Where You're Most Likely to Develop an Antibiotic-Resistant Infection

How sick is your state?

November 30, 2012

Will those drugs even work 10 years from now?

There are tons of good reasons to move to Hawaii, and here's one more. According to a new report from the Center for Disease Dynamics, Economics & Policy (CDDEP), a health policy think tank, it's one of the states where you're least likely to get a prescription for an antibiotic and, therefore, you're least likely to encounter antibiotic-resistant bacteria.


CDDEP has been tracking antibiotic use since 1999 in order to predict antibiotic effectiveness and determine which diseases are being caused by stronger strains of antibiotic-resistant bacteria.

Overall, they found, the rate of antibiotic prescriptions in the U.S. has declined by 17 percent in the past decade, but doctors are now turning to more powerful classes of antibiotics because penicillin and older, weaker antibiotics are no longer proving effective, says Ramanan Laxminarayan, MD, director of CDDEP and one of the lead researchers of the new report.

Do You Really Need That Antibiotic?

People in the Southeast are the most likely to receive a prescription for antibiotics, the report found, with Tennessee, Kentucky, Mississippi, Louisiana, and West Virginia seeing the highest increase in antibiotic prescription rates in the country. In this region, the average person will get more than one antibiotic prescription per year. States along the Pacific Coast—Alaska, Hawaii, California, Oregon, and Washington—saw the lowest increase. The average rate of antibiotic prescriptions in that area is one for every two people.

Why does it matter? In many cases, these antibiotics aren't needed, at least according to the Centers for Disease Control and Prevention (CDC), whose claims are that 50 percent of prescribed antibiotics are unnecessary. "Those numbers come from a small study, but even if it was 30 percent that was not necessary, there's still room to reduce antibiotic use," says Dr. Laxminarayan.

Overuse is also costly. People are paying for drugs that are doing them no good, and those drugs come with a whole bevy of unpleasant side effects, including a rise in antibiotic-resistant bacteria that trigger conditions like urinary tract infections (UTIs), which the report also found were becoming untreatable. The prevalence of UTIs, which are the second most common type of infection in the U.S., that don't respond to antibiotics increased 30 percent between 1999 and 2010, according to the CDDEP's data.

Are Antibiotics Making You Fat?

The good news is that drug-resistant skin infections like MRSA have dropped about 25 percent from their peak in 2005 to 2010.

Still, a growing number of hospital-specific infections are on the rise, and some are resistant to every antibiotic currently approved by the Food and Drug Administration (FDA), says Dr. Laxminarayan. "These infections respond to none of the drugs that we have, and once you get one, there's not much you can do about it," he adds. In other words, antibiotic-resistant bacteria are getting more fatal.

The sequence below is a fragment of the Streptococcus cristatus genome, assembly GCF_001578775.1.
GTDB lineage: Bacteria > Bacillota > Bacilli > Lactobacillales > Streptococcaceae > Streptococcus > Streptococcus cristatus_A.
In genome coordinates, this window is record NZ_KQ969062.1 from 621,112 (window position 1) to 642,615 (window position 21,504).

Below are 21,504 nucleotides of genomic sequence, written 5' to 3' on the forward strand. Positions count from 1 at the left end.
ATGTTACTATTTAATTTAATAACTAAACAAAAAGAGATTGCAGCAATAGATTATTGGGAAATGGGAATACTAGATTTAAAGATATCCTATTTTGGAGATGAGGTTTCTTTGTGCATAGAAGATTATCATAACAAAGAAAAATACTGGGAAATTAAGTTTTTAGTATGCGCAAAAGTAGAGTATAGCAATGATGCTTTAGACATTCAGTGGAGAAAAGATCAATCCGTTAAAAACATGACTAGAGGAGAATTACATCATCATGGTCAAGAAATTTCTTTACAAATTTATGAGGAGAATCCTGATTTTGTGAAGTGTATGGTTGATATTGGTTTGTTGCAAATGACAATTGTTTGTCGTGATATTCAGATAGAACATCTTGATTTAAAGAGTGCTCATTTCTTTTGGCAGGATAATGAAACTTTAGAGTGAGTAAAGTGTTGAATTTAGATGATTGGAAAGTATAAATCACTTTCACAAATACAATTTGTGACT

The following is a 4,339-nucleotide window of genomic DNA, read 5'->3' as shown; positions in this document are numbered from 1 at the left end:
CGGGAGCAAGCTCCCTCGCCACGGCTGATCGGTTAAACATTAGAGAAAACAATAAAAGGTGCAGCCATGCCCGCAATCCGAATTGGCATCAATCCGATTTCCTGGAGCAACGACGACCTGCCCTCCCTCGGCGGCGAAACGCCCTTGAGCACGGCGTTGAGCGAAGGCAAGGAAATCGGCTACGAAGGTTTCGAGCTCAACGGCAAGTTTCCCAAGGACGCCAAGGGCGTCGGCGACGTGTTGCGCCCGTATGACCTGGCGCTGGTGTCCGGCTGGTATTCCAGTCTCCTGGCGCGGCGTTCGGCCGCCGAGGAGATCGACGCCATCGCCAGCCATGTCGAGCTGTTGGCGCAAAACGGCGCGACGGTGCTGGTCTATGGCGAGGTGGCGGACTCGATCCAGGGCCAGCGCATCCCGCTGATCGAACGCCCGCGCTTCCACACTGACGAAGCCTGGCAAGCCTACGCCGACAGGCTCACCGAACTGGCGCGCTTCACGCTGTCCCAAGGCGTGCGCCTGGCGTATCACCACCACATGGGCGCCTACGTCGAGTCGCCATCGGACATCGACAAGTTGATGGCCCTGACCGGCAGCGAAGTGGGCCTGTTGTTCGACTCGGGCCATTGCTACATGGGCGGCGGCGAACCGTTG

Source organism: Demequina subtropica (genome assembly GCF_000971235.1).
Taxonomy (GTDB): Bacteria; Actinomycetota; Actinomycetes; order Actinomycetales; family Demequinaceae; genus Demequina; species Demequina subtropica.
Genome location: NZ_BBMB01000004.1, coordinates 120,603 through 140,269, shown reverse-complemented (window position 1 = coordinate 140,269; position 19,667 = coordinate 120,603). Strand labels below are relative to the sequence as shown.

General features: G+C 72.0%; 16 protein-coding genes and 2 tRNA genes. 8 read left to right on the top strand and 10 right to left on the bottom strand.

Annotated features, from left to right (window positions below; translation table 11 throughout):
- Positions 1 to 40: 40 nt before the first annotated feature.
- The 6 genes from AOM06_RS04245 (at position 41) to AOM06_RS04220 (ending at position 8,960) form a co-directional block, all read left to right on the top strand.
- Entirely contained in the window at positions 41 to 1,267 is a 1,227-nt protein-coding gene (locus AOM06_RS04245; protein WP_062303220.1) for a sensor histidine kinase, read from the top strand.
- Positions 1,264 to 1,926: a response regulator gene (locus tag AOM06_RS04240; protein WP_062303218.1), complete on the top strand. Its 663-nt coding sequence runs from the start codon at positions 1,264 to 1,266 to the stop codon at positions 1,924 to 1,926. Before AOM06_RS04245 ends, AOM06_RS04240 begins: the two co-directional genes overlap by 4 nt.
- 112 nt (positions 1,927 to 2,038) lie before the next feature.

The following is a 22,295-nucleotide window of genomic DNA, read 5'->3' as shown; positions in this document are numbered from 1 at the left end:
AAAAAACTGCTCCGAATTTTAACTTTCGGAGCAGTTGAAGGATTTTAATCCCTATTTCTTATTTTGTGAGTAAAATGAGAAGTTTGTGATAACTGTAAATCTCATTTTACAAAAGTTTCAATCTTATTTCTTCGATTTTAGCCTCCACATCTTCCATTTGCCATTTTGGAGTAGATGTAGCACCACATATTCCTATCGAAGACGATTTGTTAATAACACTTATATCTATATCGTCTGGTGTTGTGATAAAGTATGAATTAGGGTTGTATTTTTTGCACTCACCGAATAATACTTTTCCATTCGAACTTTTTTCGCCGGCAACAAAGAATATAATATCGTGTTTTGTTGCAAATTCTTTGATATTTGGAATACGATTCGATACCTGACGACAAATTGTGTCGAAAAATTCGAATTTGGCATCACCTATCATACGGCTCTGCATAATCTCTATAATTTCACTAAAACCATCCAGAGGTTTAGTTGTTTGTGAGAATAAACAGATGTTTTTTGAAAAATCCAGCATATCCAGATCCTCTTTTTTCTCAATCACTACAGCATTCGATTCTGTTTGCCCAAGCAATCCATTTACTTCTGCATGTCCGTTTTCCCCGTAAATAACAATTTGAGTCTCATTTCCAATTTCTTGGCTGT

"One of the major drivers of this is that people expect antibiotics when they go to the doctor's office," he says, adding that he hopes this report will raise awareness about the real dangers of indiscriminate antibiotic use. The CDC recently kicked off an educational campaign about antibiotic resistance in an effort to encourage patients to follow doctors' orders about these vital drugs and teach healthcare providers better management techniques for antibiotic-resistant diseases.

Not mentioned in the report, nor by the CDC, was the fact that, according to the FDA, 80 percent of antibiotics used in the U.S. are now used on factory farms to speed growth and to ward off the diseases bred in the confined, filthy conditions in which animals live. In a recent blog post, Margaret Mellon, senior scientist at the Union of Concerned Scientists, wrote, "It just doesn't make sense for the CDC to urge parents of sick children not to ask for precious antibiotics when they are not needed, while producers of cattle, swine, and poultry continue to use the same drugs just to save a few pennies or avoid the transition to modern management systems."

Confronting the problems of antibiotic resistance, she adds, will take a concerted effort on all fronts. Here's what you can do about the problem.

 • Don't ask for an antibiotic. "Wait for your doctor to prescribe one," says Dr. Laxminarayan, because you could be suffering from an infection cause by a virus, not a bacterium, and it won't respond to antibiotics, anyway.

• Buy organic meat. You're supporting an animal production system that bans routine use of antibiotics in animals raised for meat and, studies have shown, as a result you're likely to eat meat with lower levels of antibiotic-resistant bacteria—such as those responsible for hard-to-treat UTIs. That's one reason Why Women in Particular Shouldn't Eat Factory-Farmed Chicken.

• Stay up-to-date on the issues. Consumers Union has set up a website, meatwithoutdrugs.org, where you can sign petitions to grocery stores and legislators demanding that they do their part to force animal producers to ban the use of antibiotics for feed promotion and protection against filth, and save them only for when animals get sick.

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